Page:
A further example of a VTOL aircraft is a tiltwing aircraft that features a rotatable wing that is generally horizontal for forward flight and rotates to a generally vertical orientation for vertical takeoff and landing. Propellers are coupled to the rotating wing to provide the required vertical thrust for takeoff and landing and the required forward thrust to generate lift from the wing during forward flight. The tiltwing design enables the slipstream from the propellers to strike the wing on its smallest dimension, thus improving vertical thrust efficiency as compared to tiltrotor aircraft. Tiltwing aircraft, however, are more difficult to control during hover as the vertically tilted wing provides a large surface area for crosswinds typically requiring tiltwing aircraft to have either cyclic rotor control or an additional thrust station to generate a moment.

SUMMARY

In a first aspect, the present disclosure is directed to an aircraft including a flying frame having an airframe, a propulsion system attached to the airframe and a flight control system operably associated with the propulsion system wherein, the flying frame has a vertical takeoff and landing mode and a forward flight mode. A pod assembly is selectively attachable to the flying frame such that the flying frame is rotatable about the pod assembly wherein, the pod assembly remains in a generally horizontal attitude during vertical takeoff and landing, forward flight and transitions therebetween.

In a second aspect, the present disclosure is directed to method of operating an aircraft including providing a flying frame including an airframe, a propulsion system attached to the airframe and a flight control system operably associated with the propulsion system; selectively attaching the flying frame to a pod assembly; lifting the pod assembly into the air in a vertical takeoff and landing mode of the aircraft with the pod assembly in a generally horizontal attitude; transitioning the aircraft between the vertical takeoff and landing mode and a forward flight mode by rotating the flying frame relative to the pod assembly while maintaining the pod assembly in the generally horizontal attitude; and transporting the pod assembly in the forward flight mode of the aircraft with the pod assembly in the generally horizontal attitude.

In a third aspect, the present disclosure is directed to an aircraft including a flying frame having an airframe, a distributed propulsion system attached to the airframe, a flight control system operably associated with the distributed propulsion system and a pod assembly selectively attachable to the flying frame. The distributed propulsion system includes a plurality of propulsion assemblies that are independently controlled by the flight control system, thereby enabling the flying frame to have a vertical takeoff and landing mode and a forward flight mode.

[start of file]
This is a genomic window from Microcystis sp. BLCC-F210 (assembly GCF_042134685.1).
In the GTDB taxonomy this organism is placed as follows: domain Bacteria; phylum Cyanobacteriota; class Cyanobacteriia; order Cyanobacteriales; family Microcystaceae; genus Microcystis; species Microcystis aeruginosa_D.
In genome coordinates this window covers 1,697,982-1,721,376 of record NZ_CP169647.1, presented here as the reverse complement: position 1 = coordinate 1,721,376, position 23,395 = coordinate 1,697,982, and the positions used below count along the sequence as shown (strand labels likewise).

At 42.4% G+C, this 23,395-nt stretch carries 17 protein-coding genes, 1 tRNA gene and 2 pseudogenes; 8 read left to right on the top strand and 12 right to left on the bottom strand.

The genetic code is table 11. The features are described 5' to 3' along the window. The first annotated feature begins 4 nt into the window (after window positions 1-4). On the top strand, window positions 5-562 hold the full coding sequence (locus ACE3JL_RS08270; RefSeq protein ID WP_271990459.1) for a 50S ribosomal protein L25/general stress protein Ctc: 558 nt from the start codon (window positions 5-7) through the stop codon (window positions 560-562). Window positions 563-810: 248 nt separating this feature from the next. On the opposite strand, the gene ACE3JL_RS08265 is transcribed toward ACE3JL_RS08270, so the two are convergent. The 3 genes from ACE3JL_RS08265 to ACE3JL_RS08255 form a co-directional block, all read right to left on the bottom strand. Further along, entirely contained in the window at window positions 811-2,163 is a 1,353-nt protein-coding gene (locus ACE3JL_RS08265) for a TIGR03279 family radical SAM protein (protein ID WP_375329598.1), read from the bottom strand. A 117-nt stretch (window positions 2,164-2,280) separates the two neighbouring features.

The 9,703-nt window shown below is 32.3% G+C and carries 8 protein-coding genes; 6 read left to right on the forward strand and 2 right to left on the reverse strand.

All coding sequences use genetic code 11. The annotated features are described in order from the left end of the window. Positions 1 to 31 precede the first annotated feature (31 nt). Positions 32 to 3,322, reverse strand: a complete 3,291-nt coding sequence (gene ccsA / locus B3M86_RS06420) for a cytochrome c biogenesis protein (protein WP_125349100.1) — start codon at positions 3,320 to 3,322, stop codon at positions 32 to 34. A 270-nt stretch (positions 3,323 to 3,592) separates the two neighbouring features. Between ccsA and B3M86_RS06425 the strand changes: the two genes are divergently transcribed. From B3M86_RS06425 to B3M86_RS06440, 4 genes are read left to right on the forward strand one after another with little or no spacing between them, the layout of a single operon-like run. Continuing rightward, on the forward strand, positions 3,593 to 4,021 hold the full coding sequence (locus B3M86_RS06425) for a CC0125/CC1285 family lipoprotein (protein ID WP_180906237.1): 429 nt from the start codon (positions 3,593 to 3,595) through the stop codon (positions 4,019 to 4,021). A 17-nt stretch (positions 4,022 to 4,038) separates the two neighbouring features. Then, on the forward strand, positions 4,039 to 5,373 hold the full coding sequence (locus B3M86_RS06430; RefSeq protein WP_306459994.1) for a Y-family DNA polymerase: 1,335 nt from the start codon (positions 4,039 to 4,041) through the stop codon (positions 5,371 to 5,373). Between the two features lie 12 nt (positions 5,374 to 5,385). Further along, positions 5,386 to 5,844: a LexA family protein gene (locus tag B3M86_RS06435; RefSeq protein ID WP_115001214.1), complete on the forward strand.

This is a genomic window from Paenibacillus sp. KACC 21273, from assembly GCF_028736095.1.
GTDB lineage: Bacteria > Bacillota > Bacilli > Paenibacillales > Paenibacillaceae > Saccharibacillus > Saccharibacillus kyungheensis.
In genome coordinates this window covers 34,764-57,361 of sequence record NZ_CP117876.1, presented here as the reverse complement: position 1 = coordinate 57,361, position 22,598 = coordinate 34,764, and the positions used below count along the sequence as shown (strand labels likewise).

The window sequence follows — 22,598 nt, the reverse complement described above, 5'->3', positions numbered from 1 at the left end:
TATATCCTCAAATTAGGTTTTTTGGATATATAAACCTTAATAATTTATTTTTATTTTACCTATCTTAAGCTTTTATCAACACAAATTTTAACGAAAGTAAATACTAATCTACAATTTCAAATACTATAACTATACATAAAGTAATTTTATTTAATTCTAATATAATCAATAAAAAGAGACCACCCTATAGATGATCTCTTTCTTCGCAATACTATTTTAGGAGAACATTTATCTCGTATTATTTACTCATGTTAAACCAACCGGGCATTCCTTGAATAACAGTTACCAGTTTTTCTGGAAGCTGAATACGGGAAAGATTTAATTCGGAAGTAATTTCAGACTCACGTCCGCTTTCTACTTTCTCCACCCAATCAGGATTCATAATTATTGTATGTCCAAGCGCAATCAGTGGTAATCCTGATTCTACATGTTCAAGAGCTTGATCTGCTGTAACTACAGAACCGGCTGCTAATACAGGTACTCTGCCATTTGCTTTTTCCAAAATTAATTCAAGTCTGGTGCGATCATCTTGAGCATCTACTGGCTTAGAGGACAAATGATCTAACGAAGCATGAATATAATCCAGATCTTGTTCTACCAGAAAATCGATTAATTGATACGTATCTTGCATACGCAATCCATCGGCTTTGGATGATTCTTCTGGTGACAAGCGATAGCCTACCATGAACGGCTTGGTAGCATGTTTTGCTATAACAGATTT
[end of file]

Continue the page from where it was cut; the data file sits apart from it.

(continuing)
In a fourth aspect, the present disclosure is directed to a method of operating an aircraft including providing a flying frame including an airframe, a distributed propulsion system attached to the airframe and a flight control system operably associated with the distributed propulsion system; selectively attaching the flying frame to a pod assembly; independently controlling a plurality of propulsion assemblies of the distributed propulsion system with the flight control system; lifting the pod assembly into the air in a vertical takeoff and landing mode of the aircraft; transitioning the aircraft between the vertical takeoff and landing mode and a forward flight mode; and transporting the pod assembly in the forward flight mode of the aircraft.

In a fifth aspect, the present disclosure is directed to an aircraft including an airframe, a propulsion system attached to the airframe and a flight control system operably associated with the propulsion system. A pod assembly is selectively attachable to the flying frame. The flying frame has a vertical takeoff and landing mode and a forward flight mode. The flying frame also has a manned flight mode and an unmanned flight mode.

In a sixth aspect, the present disclosure is directed to a method of operating an aircraft including providing a flying frame including an airframe, a propulsion system attached to the airframe and a flight control system operably associated with the propulsion system; selectively attaching the flying frame to a pod assembly; lifting the pod assembly into the air in a vertical takeoff and landing mode of the aircraft; transitioning the aircraft between the vertical takeoff and landing mode and a forward flight mode; transporting the pod assembly in the forward flight mode of the aircraft; performing the lifting, transitioning and transporting in a manned flight mode; and performing the lifting, transitioning and transporting in an unmanned flight mode.

In a seventh aspect, the present disclosure is directed to an aircraft including a flying frame having an airframe with first and second wing members having a plurality of pylons extending therebetween, a distributed propulsion system including a plurality of propulsion assemblies securably attached to the airframe and a flight control system operably associated with the distributed propulsion system. The flying frame has a vertical takeoff and landing mode with the wing members disposed in generally the same horizontal plane and a forward flight mode with the wing members disposed in generally the same vertical plane. The flight control system is operable to command the propulsion assemblies responsive to at least one of remote flight control, autonomous flight control and combinations thereof.